In August, President Obama signed the Unlocking Consumer Choice and Wireless Competition Act, a law ensuring that US companies and consumers have the right to unlock their own cellphones. Now, just a few months later, the American people are petitioning the Librarian of Congress for that same right again. That’s politics, folks.
Fixing modern cars requires special diagnostic tools and official service information—information that some manufacturers don’t share with independent technicians. But all that is changing. Automotive Right to Repair just became a nationwide policy, thanks almost exclusively to voters in Massachusetts. Back in 2012, they passed the first Automotive Right to Repair Bill in the nation. Last month, industry groups announced the law would become the basis of a national right to repair policy.
When you purchase a physical object, you don’t actually buy the software in it — that code belongs to someone else. If you do something the manufacturer doesn’t like — repair it, hack it, unlock it — you could lose the right to use “their” software in “your” thing. And as these lines between physical and digital blur, it pits copyright and physical ownership rights against each other.
Yesterday, TechNews Daily ran an article insisting “you don’t need Congress to unlock your phone.” Their reasoning: “You can unlock your phone today, illegally, and feel confident you won’t end up in jail.” TechNews is right. In all likelihood, nothing will happen. But the DMCA has hindered academic researchers, made it difficult to repair hardware, and even hampered voice-to-text programs that help the blind read ebooks. Support copyright reform at FixtheDMCA.org.
On Tuesday, the U.S. Supreme Court upheld your right to resell. The case, Kirtsaeng v. John Wiley & Sons, related to Supap Kirtsaeng, who bought cheap, lawfully made textbooks in Thailand, mailed them to the United States, and sold them to U.S. students via eBay. Publishing company John Wiley & Sons claimed copyright infringement. SCOTUS disagreed. And that’s good, because while the case concerned textbooks, it could have had implications on the legality of re-selling any product made overseas.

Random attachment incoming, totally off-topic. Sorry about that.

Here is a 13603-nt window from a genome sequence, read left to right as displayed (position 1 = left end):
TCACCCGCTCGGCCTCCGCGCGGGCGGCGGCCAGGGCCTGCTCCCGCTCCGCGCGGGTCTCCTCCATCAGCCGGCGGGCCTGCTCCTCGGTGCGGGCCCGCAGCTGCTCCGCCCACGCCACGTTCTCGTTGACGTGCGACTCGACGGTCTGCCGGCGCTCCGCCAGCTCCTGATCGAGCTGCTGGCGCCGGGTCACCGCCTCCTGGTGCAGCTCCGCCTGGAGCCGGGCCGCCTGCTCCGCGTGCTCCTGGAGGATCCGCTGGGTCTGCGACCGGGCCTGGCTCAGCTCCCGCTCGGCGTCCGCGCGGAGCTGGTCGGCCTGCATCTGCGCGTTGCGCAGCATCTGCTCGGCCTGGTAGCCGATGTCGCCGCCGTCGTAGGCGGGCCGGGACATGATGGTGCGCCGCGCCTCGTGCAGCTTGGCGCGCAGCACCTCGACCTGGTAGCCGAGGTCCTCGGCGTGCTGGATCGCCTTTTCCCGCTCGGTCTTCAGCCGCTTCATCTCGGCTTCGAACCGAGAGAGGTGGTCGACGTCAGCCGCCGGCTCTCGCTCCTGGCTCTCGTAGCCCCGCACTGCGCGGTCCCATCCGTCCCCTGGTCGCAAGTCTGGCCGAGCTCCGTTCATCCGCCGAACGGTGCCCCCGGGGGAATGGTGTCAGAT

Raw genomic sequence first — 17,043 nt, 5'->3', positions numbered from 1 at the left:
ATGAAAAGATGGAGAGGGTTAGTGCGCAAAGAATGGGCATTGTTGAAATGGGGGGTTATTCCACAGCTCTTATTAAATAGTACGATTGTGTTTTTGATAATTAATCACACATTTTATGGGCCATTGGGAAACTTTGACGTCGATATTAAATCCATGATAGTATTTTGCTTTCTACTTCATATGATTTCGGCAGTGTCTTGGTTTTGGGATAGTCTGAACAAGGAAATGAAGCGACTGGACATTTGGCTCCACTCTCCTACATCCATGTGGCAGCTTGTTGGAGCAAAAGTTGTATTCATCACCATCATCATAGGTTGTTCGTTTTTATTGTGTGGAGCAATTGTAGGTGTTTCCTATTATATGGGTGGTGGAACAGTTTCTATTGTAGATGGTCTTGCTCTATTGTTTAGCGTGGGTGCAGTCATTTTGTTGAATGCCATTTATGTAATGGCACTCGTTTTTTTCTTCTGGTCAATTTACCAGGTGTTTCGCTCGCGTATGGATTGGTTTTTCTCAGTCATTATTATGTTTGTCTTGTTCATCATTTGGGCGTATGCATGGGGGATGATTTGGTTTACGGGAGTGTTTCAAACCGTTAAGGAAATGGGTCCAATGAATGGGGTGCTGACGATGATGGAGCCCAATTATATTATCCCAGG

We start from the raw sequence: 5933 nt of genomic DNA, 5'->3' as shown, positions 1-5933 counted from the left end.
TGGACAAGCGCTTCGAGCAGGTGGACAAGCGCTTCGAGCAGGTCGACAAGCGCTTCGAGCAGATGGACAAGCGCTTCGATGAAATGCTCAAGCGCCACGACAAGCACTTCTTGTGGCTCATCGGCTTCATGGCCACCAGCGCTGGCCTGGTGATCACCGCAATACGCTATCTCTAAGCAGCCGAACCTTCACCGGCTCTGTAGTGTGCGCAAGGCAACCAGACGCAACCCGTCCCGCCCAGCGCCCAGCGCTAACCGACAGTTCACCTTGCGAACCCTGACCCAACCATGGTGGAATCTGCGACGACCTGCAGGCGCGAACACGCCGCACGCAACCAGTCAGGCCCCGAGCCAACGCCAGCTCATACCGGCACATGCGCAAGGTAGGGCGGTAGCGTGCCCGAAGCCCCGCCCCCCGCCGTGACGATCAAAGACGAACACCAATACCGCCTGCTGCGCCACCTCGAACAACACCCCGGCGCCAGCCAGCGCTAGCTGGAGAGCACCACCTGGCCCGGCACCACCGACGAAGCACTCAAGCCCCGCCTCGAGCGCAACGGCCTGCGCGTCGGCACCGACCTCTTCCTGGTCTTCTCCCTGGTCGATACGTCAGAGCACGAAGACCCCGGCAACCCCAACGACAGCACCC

Who owns our stuff? The answer used to be obvious. Now, with electronics integrated into just about everything, the answer has changed. We really don’t own our stuff anymore (at least not fully); the manufacturers do. This is a property rights issue, and current copyright law gets it backwards, turning regular people—like students, researchers, and small business owners—into criminals.
In October, the Library of Congress canceled an exemption that protected unlocking cell phones without carrier permission. The decision, which effectively banned legal unlocking, sparked public contention: More than 114,000 people signed a petition demanding that the ban be lifted. Yesterday, the White House added its name to the ban’s list of opponents, declaring “It’s time to legalize cell phone unlocking.” So, what’s next for unlocking?